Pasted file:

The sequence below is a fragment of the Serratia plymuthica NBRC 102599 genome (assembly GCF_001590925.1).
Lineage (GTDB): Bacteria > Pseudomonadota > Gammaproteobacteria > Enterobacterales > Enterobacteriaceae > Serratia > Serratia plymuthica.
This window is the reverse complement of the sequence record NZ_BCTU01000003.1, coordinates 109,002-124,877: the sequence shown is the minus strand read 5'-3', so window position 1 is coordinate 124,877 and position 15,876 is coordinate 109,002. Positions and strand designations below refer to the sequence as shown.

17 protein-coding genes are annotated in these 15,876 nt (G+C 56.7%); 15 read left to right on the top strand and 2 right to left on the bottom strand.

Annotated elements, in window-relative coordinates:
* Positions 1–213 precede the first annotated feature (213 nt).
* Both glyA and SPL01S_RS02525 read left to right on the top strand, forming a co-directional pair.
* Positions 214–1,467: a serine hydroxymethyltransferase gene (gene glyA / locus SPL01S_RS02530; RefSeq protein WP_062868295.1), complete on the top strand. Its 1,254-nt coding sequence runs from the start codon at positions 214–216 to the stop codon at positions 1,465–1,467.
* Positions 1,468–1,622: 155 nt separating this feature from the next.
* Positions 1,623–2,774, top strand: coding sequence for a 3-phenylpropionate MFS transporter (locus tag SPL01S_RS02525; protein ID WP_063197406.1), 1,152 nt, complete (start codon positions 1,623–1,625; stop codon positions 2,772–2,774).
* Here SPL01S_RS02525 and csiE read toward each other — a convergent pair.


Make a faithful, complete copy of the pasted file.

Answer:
The sequence below is a fragment of the Serratia plymuthica NBRC 102599 genome (assembly GCF_001590925.1).
Lineage (GTDB): Bacteria > Pseudomonadota > Gammaproteobacteria > Enterobacterales > Enterobacteriaceae > Serratia > Serratia plymuthica.
This window is the reverse complement of the sequence record NZ_BCTU01000003.1, coordinates 109,002-124,877: the sequence shown is the minus strand read 5'-3', so window position 1 is coordinate 124,877 and position 15,876 is coordinate 109,002. Positions and strand designations below refer to the sequence as shown.

17 protein-coding genes are annotated in these 15,876 nt (G+C 56.7%); 15 read left to right on the top strand and 2 right to left on the bottom strand.

Annotated elements, in window-relative coordinates:
* Positions 1–213 precede the first annotated feature (213 nt).
* Both glyA and SPL01S_RS02525 read left to right on the top strand, forming a co-directional pair.
* Positions 214–1,467: a serine hydroxymethyltransferase gene (gene glyA / locus SPL01S_RS02530; RefSeq protein WP_062868295.1), complete on the top strand. Its 1,254-nt coding sequence runs from the start codon at positions 214–216 to the stop codon at positions 1,465–1,467.
* Positions 1,468–1,622: 155 nt separating this feature from the next.
* Positions 1,623–2,774, top strand: coding sequence for a 3-phenylpropionate MFS transporter (locus tag SPL01S_RS02525; protein ID WP_063197406.1), 1,152 nt, complete (start codon positions 1,623–1,625; stop codon positions 2,772–2,774).
* Here SPL01S_RS02525 and csiE read toward each other — a convergent pair.